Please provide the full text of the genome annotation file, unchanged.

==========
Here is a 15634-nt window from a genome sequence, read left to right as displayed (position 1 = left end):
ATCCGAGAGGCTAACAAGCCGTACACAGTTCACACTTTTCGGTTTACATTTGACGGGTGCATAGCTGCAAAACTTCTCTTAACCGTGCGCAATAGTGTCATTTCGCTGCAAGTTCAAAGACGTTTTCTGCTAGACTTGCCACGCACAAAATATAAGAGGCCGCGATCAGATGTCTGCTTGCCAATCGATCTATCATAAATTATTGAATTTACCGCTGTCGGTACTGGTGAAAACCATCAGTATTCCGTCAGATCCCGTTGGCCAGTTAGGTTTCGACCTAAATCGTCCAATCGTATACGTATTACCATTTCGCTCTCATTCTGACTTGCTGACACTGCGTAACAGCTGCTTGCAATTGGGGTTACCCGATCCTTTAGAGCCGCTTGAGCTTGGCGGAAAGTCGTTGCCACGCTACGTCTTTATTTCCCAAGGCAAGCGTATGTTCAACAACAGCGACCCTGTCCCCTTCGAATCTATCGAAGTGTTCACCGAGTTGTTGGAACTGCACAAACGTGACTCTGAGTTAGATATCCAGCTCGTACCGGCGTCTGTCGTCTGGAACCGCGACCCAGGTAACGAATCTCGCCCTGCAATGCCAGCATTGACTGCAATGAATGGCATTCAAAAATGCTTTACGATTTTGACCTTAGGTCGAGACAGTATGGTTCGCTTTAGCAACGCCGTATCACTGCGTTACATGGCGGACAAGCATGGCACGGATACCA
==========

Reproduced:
Here is a 15634-nt window from a genome sequence, read left to right as displayed (position 1 = left end):
ATCCGAGAGGCTAACAAGCCGTACACAGTTCACACTTTTCGGTTTACATTTGACGGGTGCATAGCTGCAAAACTTCTCTTAACCGTGCGCAATAGTGTCATTTCGCTGCAAGTTCAAAGACGTTTTCTGCTAGACTTGCCACGCACAAAATATAAGAGGCCGCGATCAGATGTCTGCTTGCCAATCGATCTATCATAAATTATTGAATTTACCGCTGTCGGTACTGGTGAAAACCATCAGTATTCCGTCAGATCCCGTTGGCCAGTTAGGTTTCGACCTAAATCGTCCAATCGTATACGTATTACCATTTCGCTCTCATTCTGACTTGCTGACACTGCGTAACAGCTGCTTGCAATTGGGGTTACCCGATCCTTTAGAGCCGCTTGAGCTTGGCGGAAAGTCGTTGCCACGCTACGTCTTTATTTCCCAAGGCAAGCGTATGTTCAACAACAGCGACCCTGTCCCCTTCGAATCTATCGAAGTGTTCACCGAGTTGTTGGAACTGCACAAACGTGACTCTGAGTTAGATATCCAGCTCGTACCGGCGTCTGTCGTCTGGAACCGCGACCCAGGTAACGAATCTCGCCCTGCAATGCCAGCATTGACTGCAATGAATGGCATTCAAAAATGCTTTACGATTTTGACCTTAGGTCGAGACAGTATGGTTCGCTTTAGCAACGCCGTATCACTGCGTTACATGGCGGACAAGCATGGCACGGATACCA